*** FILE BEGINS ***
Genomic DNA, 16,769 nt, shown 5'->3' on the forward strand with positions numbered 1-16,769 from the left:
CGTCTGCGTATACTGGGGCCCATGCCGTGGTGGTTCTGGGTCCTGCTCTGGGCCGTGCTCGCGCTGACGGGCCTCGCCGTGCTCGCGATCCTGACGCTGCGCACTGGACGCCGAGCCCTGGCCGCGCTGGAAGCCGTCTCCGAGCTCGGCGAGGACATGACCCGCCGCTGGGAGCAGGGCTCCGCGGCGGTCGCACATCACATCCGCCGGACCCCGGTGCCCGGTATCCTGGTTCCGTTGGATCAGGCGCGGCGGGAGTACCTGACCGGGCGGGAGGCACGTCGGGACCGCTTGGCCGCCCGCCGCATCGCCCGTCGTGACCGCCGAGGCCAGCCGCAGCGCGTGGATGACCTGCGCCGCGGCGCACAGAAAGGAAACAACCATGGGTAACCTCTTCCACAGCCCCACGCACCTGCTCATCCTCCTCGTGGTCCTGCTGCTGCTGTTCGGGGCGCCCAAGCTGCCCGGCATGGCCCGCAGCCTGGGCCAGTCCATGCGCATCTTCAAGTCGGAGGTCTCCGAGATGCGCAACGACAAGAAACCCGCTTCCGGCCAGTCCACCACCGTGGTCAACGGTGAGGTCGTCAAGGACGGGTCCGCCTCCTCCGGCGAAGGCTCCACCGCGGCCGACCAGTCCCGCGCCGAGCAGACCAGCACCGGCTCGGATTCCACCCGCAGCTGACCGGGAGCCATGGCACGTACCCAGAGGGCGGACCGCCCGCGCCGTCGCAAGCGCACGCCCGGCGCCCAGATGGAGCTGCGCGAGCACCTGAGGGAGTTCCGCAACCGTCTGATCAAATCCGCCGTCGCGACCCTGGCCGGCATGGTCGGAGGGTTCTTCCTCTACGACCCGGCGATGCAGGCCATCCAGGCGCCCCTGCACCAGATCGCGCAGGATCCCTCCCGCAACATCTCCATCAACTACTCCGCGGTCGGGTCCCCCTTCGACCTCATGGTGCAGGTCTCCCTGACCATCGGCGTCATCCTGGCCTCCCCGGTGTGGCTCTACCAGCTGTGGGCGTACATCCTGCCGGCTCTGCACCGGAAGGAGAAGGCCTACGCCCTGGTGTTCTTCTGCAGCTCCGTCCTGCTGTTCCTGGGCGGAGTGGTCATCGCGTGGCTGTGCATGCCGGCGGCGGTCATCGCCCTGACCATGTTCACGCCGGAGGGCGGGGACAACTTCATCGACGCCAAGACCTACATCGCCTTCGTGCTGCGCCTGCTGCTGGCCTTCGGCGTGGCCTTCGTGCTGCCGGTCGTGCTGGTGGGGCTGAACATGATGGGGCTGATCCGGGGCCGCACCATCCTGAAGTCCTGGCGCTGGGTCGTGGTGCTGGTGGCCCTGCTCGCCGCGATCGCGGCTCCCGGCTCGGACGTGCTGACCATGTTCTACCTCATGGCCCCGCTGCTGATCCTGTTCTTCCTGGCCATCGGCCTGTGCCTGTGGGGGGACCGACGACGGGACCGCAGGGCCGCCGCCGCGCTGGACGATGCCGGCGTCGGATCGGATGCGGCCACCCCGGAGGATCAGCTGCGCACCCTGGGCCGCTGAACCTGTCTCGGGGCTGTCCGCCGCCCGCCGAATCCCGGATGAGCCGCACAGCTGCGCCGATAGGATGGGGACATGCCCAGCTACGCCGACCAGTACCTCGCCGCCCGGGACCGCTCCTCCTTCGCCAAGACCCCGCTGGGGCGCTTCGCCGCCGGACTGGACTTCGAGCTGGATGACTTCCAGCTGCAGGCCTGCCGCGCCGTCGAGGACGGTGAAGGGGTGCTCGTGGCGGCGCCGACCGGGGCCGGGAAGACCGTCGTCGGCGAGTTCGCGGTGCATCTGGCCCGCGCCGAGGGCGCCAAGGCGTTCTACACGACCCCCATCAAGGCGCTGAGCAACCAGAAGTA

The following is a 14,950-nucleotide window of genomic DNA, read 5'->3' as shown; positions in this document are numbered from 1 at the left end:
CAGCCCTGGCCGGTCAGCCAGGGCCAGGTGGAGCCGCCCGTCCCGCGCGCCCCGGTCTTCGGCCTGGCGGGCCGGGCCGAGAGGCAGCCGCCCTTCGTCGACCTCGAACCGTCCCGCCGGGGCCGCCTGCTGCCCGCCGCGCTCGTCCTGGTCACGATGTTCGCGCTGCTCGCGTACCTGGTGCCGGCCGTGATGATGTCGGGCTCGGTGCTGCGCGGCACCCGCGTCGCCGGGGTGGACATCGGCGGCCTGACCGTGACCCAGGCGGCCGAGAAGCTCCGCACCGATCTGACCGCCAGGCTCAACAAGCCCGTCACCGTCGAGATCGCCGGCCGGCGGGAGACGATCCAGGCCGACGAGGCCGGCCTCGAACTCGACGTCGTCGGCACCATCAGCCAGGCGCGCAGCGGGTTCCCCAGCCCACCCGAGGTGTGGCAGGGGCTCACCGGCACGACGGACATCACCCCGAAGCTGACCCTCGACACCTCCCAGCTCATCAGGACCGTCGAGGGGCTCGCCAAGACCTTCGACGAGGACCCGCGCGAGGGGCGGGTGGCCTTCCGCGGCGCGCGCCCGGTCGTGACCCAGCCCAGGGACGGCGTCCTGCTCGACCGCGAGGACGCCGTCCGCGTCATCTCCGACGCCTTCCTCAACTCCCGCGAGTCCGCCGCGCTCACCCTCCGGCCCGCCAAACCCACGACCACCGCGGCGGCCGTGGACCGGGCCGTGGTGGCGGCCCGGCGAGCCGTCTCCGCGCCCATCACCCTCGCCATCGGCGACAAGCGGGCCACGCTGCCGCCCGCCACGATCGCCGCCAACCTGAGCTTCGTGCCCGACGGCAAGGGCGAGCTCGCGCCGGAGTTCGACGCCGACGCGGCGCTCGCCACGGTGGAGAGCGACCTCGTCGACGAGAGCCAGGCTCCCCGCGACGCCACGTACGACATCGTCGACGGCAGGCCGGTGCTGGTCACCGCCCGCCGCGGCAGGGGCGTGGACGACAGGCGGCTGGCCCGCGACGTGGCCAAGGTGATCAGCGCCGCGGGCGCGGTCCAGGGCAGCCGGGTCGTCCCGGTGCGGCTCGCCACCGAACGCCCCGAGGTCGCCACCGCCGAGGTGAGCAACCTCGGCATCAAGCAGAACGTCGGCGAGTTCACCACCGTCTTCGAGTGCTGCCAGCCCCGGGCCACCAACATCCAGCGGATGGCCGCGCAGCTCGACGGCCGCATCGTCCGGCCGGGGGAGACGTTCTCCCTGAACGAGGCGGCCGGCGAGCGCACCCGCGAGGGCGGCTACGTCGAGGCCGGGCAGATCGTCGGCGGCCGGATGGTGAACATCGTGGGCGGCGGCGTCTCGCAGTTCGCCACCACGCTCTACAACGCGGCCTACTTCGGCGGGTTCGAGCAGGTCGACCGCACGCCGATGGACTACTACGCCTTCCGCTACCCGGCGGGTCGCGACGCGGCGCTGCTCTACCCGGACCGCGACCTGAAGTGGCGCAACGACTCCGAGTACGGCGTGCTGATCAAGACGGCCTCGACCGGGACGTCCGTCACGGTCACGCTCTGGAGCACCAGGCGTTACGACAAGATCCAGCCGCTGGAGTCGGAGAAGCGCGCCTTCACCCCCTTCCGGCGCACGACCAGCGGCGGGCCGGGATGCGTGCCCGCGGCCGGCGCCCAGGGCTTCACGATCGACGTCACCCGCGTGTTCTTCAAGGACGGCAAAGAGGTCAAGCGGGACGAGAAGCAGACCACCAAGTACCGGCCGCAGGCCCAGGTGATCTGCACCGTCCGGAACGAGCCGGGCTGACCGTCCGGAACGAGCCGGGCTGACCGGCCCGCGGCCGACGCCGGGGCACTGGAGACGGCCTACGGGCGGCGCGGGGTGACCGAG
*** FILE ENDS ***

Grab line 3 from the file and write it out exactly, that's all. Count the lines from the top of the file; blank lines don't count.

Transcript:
The following is a 14,950-nucleotide window of genomic DNA, read 5'->3' as shown; positions in this document are numbered from 1 at the left end: